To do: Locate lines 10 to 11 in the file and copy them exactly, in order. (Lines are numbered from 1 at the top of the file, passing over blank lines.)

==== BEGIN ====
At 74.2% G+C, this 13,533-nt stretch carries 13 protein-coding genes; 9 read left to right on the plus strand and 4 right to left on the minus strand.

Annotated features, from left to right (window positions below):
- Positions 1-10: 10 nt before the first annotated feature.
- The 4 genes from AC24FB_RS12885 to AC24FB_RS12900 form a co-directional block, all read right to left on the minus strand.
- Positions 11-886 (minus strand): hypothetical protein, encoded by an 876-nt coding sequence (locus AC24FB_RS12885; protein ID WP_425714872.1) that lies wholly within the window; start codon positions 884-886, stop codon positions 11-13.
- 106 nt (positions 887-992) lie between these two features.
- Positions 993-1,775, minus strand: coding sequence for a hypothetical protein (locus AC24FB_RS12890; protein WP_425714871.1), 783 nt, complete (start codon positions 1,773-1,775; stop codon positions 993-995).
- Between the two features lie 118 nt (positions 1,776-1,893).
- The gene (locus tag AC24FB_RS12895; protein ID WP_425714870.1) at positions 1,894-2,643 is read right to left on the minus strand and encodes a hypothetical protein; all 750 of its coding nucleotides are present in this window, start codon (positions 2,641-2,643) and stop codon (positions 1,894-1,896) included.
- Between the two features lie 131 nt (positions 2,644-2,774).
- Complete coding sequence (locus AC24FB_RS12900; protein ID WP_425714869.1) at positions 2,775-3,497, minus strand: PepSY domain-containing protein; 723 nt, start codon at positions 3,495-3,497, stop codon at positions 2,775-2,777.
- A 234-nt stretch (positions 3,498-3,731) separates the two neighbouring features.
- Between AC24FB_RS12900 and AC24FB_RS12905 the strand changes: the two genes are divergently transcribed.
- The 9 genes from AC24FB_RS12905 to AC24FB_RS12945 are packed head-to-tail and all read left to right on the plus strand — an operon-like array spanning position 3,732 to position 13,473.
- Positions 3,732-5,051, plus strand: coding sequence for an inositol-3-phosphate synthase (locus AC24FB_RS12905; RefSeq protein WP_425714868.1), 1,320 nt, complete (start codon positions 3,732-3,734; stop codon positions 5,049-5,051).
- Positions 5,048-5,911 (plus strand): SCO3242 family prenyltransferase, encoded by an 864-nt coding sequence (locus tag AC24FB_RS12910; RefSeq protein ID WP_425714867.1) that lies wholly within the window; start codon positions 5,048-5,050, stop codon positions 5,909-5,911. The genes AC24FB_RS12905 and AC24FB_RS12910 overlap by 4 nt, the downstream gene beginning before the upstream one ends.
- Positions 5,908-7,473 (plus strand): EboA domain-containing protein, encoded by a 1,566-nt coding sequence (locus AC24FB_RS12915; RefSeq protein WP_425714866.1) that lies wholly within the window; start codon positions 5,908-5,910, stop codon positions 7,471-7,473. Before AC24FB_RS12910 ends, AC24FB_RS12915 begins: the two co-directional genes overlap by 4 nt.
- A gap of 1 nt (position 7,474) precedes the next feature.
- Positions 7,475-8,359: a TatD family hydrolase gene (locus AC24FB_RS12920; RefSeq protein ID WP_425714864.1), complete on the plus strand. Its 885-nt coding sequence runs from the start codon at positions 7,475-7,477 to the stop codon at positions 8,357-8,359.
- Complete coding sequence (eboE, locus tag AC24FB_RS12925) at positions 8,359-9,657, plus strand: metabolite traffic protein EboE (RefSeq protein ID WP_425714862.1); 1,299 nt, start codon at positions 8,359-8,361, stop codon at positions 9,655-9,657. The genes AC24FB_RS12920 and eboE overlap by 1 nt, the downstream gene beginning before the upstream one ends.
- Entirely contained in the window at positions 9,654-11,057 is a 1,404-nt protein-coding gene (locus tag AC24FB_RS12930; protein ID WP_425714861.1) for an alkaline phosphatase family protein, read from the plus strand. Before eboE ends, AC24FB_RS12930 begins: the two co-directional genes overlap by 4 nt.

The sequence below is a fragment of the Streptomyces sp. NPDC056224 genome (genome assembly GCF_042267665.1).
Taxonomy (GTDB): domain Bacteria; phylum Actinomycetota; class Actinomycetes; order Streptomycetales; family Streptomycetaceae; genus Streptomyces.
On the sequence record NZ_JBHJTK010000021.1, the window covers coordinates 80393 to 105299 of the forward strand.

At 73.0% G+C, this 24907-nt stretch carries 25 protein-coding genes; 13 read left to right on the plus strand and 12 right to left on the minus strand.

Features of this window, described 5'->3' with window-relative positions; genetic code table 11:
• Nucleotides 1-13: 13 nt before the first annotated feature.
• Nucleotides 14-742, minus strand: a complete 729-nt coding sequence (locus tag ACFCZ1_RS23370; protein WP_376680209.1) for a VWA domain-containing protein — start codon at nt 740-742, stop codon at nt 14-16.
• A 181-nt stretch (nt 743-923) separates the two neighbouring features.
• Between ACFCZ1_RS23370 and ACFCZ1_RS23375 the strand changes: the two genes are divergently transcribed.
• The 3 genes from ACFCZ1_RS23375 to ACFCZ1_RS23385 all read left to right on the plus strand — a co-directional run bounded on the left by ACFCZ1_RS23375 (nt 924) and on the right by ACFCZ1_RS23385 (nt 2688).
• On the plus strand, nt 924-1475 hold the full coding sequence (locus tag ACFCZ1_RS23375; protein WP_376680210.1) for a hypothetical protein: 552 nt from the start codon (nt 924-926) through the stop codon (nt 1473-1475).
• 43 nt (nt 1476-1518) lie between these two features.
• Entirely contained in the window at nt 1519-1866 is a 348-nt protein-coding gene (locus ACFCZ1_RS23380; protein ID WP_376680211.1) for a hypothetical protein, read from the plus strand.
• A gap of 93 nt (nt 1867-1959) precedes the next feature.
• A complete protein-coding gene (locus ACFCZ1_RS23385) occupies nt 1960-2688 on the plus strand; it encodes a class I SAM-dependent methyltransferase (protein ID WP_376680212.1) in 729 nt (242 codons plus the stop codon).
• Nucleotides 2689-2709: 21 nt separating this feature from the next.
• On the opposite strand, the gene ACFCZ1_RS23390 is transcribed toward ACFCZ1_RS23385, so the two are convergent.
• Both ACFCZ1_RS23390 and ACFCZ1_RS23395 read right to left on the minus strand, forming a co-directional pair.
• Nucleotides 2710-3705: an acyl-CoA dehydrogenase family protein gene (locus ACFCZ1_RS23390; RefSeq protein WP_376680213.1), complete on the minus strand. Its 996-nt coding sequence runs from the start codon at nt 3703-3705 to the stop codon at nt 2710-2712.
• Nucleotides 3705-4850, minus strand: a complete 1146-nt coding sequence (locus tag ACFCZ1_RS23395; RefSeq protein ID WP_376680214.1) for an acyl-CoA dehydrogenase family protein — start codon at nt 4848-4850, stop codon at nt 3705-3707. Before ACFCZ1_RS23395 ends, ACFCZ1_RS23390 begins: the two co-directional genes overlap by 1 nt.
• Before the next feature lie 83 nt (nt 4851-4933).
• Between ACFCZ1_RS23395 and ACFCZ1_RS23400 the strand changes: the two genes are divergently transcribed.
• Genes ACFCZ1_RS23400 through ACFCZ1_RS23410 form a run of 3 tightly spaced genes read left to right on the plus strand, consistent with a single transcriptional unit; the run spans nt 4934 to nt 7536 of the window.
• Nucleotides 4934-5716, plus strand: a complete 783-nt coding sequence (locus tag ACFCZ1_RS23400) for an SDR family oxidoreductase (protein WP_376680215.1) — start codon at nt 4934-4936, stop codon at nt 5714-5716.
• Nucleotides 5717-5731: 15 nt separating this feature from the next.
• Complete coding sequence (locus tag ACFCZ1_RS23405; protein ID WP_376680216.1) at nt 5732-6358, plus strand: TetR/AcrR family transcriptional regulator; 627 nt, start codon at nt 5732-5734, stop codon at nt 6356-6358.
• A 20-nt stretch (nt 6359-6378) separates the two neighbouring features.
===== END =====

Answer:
- Between the two features lie 131 nt (positions 2,644-2,774).
- Complete coding sequence (locus AC24FB_RS12900; protein ID WP_425714869.1) at positions 2,775-3,497, minus strand: PepSY domain-containing protein; 723 nt, start codon at positions 3,495-3,497, stop codon at positions 2,775-2,777.